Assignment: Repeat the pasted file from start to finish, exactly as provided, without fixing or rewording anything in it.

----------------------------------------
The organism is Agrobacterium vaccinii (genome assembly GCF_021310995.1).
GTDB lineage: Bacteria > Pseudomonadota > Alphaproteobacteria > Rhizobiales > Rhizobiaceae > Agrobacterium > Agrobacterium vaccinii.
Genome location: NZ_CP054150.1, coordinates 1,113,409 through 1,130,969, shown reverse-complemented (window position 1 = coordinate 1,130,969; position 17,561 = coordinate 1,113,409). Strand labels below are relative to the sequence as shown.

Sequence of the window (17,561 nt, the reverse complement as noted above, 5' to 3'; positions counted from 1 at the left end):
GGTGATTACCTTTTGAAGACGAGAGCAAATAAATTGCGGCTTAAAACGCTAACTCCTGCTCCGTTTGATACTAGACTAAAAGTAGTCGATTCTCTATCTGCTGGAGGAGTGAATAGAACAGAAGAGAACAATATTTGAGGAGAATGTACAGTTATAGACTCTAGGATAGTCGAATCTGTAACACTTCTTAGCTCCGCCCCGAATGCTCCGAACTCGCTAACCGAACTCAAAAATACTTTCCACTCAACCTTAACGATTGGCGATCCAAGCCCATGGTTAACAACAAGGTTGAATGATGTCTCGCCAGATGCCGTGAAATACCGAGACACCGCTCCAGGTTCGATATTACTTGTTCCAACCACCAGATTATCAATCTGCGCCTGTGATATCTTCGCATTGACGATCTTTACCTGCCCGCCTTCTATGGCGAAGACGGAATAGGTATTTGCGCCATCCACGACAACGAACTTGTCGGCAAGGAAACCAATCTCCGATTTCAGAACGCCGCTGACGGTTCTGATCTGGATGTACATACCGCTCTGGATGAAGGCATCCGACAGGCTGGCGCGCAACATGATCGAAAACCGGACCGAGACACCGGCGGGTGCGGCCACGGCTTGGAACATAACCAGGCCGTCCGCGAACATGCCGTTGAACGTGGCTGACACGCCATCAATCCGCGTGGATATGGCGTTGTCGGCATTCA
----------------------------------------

The organism is Agrobacterium vaccinii (genome assembly GCF_021310995.1).
GTDB lineage: Bacteria > Pseudomonadota > Alphaproteobacteria > Rhizobiales > Rhizobiaceae > Agrobacterium > Agrobacterium vaccinii.
Genome location: NZ_CP054150.1, coordinates 1,113,409 through 1,130,969, shown reverse-complemented (window position 1 = coordinate 1,130,969; position 17,561 = coordinate 1,113,409). Strand labels below are relative to the sequence as shown.

Sequence of the window (17,561 nt, the reverse complement as noted above, 5' to 3'; positions counted from 1 at the left end):
GGTGATTACCTTTTGAAGACGAGAGCAAATAAATTGCGGCTTAAAACGCTAACTCCTGCTCCGTTTGATACTAGACTAAAAGTAGTCGATTCTCTATCTGCTGGAGGAGTGAATAGAACAGAAGAGAACAATATTTGAGGAGAATGTACAGTTATAGACTCTAGGATAGTCGAATCTGTAACACTTCTTAGCTCCGCCCCGAATGCTCCGAACTCGCTAACCGAACTCAAAAATACTTTCCACTCAACCTTAACGATTGGCGATCCAAGCCCATGGTTAACAACAAGGTTGAATGATGTCTCGCCAGATGCCGTGAAATACCGAGACACCGCTCCAGGTTCGATATTACTTGTTCCAACCACCAGATTATCAATCTGCGCCTGTGATATCTTCGCATTGACGATCTTTACCTGCCCGCCTTCTATGGCGAAGACGGAATAGGTATTTGCGCCATCCACGACAACGAACTTGTCGGCAAGGAAACCAATCTCCGATTTCAGAACGCCGCTGACGGTTCTGATCTGGATGTACATACCGCTCTGGATGAAGGCATCCGACAGGCTGGCGCGCAACATGATCGAAAACCGGACCGAGACACCGGCGGGTGCGGCCACGGCTTGGAACATAACCAGGCCGTCCGCGAACATGCCGTTGAACGTGGCTGACACGCCATCAATCCGCGTGGATATGGCGTTGTCGGCATTCA